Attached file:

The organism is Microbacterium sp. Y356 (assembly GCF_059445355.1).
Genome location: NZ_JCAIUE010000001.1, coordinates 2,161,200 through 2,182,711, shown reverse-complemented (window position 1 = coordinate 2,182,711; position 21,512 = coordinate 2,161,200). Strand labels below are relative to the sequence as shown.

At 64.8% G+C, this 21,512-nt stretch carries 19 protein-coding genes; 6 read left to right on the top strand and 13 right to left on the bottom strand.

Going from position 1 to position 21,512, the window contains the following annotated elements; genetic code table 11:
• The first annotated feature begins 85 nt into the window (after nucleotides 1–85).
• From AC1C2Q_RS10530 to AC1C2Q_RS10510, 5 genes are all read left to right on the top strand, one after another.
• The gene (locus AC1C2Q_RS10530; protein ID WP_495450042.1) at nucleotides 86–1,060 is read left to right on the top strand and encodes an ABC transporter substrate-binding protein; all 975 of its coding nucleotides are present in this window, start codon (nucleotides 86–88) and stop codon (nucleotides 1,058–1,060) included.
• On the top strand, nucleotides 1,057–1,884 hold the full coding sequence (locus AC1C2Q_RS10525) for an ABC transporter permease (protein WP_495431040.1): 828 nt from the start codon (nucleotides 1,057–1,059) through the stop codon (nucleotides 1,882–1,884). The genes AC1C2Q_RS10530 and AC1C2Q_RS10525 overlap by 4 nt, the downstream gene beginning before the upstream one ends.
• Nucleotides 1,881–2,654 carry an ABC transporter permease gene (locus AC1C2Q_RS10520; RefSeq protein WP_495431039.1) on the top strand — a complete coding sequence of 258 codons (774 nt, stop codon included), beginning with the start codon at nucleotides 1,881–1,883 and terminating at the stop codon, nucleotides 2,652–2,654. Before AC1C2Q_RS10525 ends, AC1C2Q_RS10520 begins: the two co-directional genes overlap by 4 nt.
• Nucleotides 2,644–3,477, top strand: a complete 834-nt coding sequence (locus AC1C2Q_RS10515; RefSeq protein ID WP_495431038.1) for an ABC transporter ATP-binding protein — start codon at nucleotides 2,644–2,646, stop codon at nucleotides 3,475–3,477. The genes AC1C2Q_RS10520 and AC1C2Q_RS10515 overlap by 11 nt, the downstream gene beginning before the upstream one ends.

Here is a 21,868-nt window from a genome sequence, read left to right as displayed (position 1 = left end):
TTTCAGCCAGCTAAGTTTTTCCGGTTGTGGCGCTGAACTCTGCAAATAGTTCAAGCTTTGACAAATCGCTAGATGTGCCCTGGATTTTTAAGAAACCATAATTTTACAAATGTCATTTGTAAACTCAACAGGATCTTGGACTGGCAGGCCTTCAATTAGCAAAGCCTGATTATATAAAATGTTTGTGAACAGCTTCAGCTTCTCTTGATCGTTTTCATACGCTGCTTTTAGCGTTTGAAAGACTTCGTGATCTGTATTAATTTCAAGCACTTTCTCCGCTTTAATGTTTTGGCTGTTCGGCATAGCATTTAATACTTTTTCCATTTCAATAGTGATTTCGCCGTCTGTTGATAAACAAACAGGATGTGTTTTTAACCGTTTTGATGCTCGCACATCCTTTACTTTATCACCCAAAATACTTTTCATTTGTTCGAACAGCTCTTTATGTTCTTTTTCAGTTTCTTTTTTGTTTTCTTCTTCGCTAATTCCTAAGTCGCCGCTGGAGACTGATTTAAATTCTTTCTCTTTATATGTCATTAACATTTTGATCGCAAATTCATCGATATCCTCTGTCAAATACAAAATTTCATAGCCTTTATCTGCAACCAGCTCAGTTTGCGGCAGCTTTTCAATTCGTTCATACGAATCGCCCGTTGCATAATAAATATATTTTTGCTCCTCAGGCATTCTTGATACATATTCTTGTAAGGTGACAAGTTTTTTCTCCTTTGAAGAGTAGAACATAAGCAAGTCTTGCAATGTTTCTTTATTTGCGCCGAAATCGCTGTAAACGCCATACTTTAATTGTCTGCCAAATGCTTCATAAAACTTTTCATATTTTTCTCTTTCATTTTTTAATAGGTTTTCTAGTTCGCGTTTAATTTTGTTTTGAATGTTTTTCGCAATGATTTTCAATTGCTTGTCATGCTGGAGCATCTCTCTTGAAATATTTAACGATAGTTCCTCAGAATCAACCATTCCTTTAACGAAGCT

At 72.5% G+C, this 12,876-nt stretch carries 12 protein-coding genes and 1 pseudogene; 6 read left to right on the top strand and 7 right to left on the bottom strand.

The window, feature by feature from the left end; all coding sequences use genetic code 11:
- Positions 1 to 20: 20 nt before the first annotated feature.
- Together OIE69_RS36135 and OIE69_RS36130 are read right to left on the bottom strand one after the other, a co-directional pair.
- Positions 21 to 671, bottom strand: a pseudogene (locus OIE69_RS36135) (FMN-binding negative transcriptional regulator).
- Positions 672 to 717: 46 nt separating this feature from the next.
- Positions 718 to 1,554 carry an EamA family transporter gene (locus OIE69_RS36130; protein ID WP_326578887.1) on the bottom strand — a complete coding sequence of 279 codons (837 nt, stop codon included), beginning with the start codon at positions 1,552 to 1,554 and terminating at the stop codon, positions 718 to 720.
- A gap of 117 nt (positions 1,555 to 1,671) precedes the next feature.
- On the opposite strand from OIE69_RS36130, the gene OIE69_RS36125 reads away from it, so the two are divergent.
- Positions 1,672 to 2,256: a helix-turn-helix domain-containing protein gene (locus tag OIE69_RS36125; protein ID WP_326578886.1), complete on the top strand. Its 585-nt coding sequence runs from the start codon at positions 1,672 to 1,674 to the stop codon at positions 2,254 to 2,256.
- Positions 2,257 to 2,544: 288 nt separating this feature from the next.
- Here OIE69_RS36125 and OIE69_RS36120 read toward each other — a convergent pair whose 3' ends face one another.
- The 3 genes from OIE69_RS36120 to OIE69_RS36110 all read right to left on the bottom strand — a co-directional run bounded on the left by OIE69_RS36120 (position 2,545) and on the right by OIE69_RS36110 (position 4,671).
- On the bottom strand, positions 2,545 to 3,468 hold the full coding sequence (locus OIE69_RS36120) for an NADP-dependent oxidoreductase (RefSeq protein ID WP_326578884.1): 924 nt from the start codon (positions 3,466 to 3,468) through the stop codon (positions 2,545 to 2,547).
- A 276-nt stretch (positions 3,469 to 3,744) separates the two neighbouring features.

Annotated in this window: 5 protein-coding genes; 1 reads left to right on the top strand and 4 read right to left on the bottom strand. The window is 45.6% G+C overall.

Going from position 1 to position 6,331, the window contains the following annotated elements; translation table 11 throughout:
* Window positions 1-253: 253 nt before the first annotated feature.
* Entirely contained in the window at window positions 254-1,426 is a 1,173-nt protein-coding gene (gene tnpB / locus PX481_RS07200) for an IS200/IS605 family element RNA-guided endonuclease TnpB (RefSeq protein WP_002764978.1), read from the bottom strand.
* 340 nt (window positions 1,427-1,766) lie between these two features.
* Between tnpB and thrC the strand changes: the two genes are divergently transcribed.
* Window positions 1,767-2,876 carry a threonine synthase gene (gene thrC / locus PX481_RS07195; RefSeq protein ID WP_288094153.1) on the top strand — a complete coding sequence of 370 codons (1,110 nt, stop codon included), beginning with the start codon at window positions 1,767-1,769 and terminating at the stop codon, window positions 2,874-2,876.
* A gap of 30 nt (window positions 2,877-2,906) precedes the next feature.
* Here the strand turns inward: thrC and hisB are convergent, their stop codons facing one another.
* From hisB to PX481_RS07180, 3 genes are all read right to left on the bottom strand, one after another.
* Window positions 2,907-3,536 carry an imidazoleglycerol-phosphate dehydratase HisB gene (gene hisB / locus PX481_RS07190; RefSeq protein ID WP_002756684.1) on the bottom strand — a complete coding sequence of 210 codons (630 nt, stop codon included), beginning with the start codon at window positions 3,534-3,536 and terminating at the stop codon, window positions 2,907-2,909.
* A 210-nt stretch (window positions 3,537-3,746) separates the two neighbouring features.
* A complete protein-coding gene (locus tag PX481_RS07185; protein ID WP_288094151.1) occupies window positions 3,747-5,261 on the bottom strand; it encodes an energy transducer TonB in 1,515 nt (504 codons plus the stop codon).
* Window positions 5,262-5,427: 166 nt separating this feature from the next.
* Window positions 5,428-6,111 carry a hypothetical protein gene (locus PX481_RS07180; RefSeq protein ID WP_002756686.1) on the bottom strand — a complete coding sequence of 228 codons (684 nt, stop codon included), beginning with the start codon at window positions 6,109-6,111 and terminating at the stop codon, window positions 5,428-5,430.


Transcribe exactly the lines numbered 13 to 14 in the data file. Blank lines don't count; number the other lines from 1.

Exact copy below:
At 72.5% G+C, this 12,876-nt stretch carries 12 protein-coding genes and 1 pseudogene; 6 read left to right on the top strand and 7 right to left on the bottom strand.

The window, feature by feature from the left end; all coding sequences use genetic code 11: